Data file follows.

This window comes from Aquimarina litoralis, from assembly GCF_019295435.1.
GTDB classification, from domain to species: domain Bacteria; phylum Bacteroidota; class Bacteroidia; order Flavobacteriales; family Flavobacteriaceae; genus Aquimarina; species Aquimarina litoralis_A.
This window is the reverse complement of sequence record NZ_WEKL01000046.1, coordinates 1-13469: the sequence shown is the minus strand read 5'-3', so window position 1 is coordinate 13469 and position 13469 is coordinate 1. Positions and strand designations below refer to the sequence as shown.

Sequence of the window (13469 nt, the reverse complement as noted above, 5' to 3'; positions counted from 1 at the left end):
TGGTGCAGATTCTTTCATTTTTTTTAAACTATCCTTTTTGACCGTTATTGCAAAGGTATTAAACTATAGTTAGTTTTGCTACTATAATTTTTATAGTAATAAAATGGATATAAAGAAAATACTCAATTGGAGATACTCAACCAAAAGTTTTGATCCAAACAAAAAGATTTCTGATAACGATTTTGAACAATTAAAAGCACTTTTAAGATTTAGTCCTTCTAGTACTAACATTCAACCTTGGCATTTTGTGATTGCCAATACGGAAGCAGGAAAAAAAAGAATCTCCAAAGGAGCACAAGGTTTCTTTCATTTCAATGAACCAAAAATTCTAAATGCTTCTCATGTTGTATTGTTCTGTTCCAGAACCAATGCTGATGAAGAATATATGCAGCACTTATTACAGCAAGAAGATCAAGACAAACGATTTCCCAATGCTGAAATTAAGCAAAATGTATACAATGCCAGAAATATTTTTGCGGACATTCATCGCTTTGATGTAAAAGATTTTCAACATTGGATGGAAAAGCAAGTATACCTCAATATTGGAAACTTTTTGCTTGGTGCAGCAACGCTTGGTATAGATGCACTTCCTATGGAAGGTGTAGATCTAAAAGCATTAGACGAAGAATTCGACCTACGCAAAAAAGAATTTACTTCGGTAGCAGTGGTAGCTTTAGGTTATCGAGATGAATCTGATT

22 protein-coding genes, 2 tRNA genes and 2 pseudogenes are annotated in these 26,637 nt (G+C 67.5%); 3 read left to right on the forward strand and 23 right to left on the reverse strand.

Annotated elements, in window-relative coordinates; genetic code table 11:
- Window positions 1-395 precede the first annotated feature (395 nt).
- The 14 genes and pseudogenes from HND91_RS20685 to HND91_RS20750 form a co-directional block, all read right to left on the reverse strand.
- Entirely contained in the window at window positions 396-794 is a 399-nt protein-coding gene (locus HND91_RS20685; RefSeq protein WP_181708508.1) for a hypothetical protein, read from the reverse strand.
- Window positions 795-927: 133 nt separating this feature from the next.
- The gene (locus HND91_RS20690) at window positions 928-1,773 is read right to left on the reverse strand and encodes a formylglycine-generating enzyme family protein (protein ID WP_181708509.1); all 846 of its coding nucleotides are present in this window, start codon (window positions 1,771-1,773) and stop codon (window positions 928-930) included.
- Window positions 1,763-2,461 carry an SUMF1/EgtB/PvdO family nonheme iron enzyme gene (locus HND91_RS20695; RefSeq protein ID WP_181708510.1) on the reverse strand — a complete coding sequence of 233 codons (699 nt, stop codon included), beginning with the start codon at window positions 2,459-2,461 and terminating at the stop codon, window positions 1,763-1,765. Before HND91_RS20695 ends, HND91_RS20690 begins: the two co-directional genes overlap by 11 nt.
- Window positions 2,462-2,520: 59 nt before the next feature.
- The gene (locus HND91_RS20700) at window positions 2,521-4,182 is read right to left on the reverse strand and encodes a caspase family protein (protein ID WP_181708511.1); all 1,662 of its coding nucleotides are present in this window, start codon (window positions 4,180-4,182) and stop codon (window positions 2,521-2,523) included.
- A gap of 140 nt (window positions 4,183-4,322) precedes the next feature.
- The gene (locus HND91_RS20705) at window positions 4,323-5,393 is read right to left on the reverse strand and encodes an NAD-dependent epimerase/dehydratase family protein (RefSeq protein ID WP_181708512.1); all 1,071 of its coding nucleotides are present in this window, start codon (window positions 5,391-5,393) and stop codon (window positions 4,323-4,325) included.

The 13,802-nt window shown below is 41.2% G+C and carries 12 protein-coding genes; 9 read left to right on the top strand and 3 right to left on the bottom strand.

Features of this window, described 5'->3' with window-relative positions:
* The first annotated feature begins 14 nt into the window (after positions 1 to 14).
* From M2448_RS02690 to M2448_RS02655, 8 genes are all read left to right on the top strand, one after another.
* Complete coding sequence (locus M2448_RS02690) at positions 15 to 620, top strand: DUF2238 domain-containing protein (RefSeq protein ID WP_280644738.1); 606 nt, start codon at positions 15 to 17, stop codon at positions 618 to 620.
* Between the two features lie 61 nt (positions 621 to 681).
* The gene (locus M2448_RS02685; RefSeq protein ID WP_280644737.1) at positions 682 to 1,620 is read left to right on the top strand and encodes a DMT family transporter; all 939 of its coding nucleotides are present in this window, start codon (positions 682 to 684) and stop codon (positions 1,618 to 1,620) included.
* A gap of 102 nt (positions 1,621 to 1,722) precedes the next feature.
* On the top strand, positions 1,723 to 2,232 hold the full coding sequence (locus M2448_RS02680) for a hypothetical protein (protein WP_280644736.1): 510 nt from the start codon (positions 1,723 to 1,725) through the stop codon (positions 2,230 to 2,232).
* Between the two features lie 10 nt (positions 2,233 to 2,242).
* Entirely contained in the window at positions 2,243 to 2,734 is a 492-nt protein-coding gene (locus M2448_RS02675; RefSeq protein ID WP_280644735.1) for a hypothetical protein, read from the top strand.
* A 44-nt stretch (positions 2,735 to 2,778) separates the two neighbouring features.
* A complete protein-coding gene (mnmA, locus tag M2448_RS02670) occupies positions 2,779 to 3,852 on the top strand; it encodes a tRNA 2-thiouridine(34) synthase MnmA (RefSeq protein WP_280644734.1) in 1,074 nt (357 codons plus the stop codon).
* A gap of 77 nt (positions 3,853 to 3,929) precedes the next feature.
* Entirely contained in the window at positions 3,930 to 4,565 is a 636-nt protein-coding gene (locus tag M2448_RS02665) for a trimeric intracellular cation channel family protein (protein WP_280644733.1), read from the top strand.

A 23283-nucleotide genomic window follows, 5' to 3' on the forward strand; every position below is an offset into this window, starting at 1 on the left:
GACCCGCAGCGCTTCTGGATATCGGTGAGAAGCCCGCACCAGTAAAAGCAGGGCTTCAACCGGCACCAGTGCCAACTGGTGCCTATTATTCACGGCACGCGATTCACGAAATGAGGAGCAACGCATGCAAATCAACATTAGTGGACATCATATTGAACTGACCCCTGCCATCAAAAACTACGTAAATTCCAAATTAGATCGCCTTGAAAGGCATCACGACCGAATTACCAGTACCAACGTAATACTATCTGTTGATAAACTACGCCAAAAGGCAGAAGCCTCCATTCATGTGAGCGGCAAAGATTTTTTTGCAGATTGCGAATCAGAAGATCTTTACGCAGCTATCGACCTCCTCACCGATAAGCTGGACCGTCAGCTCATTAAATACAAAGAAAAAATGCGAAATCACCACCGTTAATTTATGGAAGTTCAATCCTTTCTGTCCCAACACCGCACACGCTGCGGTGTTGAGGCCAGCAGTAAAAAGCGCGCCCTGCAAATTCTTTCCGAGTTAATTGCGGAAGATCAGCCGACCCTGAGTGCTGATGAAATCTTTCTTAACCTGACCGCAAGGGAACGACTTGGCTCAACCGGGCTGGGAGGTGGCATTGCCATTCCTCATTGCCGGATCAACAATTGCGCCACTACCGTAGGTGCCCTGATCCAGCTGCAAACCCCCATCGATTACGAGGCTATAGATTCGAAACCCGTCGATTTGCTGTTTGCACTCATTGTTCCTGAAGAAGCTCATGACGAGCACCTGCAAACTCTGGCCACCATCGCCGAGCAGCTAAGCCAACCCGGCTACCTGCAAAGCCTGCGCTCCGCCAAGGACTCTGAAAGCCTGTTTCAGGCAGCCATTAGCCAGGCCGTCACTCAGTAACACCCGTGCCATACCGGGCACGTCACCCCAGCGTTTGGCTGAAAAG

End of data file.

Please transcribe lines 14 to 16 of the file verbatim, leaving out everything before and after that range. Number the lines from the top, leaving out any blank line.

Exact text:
- Window positions 2,462-2,520: 59 nt before the next feature.
- The gene (locus HND91_RS20700) at window positions 2,521-4,182 is read right to left on the reverse strand and encodes a caspase family protein (protein ID WP_181708511.1); all 1,662 of its coding nucleotides are present in this window, start codon (window positions 4,180-4,182) and stop codon (window positions 2,521-2,523) included.
- A gap of 140 nt (window positions 4,183-4,322) precedes the next feature.